Bullying is a horrible problem in schools at any stage. Babysittng.net recently addressed this issue, offering some great suggestions on how to protect kids from bullying. The site
notes that, ‘up to half of all children are bullied at some point during their school years, according to the American Academy of Child and Adolescent Psychiatry.” Clues of bullying are varied and “some of the possible warning signs that your child might be a victim of bullying are if your child:
- Comes home with torn clothes.
- Is missing sweaters, jackets, school supplies, or other things repeatedly.
- Has unexplained cuts, bruises, and scratches.
- Is afraid of going to school, walking to and from school, or riding the school bus.
- Suddenly begins to do poorly in school.
- Is sad, upset, angry, or depressed when she comes home.
- Complains frequently of headaches, stomachaches, being tired, or other physical ailments that would prevent her from going to school.
- Has few friends.
There are things parents can do to stop the bullying, the site notes, to help their child deal with the after effects, and stop future attacks, such as:
- Encourage your child to share her feelings. It’s important that your child has a safe place to talk about what’s happening and how she feels about it. When your child opens up, listen without dismissing her feelings (e.g. “Oh, you shouldn’t get so upset about what she says.”), without downplaying the incident (e.g. “Don’t listen to what that boy says. You’re beautiful just how you are!”) or without assuring her things will immediately change (e.g. “I’ll talk to your teacher and it will be OK.”) Offer empathy and support, let her know you’re on her side, remind her that she’s not to blame for what happened, and work with her to find a solution.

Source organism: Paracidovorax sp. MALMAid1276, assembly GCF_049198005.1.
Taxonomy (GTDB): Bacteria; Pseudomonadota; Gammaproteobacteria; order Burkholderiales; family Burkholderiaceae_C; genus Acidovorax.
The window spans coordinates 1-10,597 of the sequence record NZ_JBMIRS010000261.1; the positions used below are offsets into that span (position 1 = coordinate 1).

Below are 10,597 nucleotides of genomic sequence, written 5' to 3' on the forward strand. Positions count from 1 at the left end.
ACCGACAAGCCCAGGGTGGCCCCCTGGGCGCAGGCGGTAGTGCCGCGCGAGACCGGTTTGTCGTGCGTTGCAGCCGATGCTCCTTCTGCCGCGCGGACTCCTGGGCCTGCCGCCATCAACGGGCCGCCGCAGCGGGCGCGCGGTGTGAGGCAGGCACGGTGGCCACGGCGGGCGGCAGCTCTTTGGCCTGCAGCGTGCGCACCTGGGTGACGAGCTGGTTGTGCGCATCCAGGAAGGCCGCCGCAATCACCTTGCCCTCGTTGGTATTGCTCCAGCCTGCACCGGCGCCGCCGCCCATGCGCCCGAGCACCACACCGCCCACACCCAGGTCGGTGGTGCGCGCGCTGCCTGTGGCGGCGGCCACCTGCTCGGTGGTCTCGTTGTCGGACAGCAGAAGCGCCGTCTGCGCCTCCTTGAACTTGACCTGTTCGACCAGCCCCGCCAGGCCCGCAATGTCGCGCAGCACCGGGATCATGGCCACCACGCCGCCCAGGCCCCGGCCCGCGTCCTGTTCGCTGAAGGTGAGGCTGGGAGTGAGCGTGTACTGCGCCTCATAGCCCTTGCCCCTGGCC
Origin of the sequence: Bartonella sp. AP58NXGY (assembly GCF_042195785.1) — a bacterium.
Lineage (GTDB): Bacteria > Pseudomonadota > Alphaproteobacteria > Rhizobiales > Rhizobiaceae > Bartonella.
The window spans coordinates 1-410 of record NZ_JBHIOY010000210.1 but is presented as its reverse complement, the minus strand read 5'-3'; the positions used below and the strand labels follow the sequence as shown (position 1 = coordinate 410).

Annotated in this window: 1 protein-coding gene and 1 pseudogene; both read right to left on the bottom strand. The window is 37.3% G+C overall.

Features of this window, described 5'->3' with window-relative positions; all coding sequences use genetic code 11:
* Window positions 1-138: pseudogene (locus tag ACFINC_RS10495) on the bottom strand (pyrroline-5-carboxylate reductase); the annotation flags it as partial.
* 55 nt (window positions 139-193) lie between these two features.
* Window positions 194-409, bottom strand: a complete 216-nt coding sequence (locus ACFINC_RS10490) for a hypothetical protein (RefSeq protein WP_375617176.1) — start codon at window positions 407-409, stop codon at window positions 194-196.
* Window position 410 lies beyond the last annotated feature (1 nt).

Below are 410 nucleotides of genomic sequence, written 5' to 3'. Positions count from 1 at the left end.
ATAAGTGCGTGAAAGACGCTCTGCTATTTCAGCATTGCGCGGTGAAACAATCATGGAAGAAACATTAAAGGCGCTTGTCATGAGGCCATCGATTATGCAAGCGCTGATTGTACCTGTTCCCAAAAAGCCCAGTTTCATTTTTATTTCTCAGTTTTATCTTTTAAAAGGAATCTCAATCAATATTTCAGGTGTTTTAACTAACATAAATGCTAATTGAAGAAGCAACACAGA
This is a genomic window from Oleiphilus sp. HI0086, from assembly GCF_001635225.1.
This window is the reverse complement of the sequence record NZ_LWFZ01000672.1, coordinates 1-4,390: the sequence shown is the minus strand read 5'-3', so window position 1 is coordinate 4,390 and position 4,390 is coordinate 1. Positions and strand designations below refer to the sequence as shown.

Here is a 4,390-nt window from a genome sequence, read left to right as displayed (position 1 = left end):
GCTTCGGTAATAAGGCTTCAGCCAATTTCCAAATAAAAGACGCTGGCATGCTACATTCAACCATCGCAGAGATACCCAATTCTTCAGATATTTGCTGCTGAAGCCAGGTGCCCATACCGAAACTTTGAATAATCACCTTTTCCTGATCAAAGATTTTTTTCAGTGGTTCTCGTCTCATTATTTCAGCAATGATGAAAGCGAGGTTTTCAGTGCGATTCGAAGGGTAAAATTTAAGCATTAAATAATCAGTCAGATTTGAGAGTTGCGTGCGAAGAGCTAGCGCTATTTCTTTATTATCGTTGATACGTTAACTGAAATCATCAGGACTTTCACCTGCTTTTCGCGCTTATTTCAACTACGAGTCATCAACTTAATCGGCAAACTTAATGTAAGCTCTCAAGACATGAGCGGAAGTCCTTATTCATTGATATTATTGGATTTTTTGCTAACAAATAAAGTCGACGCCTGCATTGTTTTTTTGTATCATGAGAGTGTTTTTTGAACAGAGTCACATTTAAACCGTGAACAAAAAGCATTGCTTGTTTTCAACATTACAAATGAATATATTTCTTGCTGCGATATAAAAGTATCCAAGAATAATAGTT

- Contact school administrators. You should report all bullying to your child’s school. Many schools have bullying policies already in place so you’ll have a good idea what to expect. Present as many details as you have and ask what actions will be taken. Make sure you follow up and stay up-to-date on how your complaint is being handled. Unfortunately not all principals and teachers take bullying seriously and you may have to be the squeaky wheel to get them to take meaningful action. If your child was physically attacked, talk to the school principal immediately to decide if the police should be involved.
- Model an honest yet appropriate response. Of course you’re going to be angry if your child is being bullied. Be honest with your child about how you’re feeling while letting her know that acting on anger, hurt, humiliation or other negative emotions doesn’t solve the problem. Put your energy into working with the school to stop the bullying behavior to ensure the bully is dealt with appropriately and to help your child deal with the emotional toll of bullying.
- Boost your child’s self-esteem. There’s no such thing as a bully-proof child, but kids that have high self-esteem, are part of supportive friendships, and are involved in activities they enjoy and are good at are much less susceptible to bullying. In today’s world there’s a group, team, or club for pretty much any activity your child is interested in. Sports, volunteering, music, performing arts, chess, gaming, or outdoor adventure can all help your child avoid or successfully deal with bullying. If her school doesn’t offer anything your child is interested in, look in your local community.
Parents can be empowered to help their kids deal with bullying and public awareness, prevention and progressive school policies are all helping alleviate the problem in schools.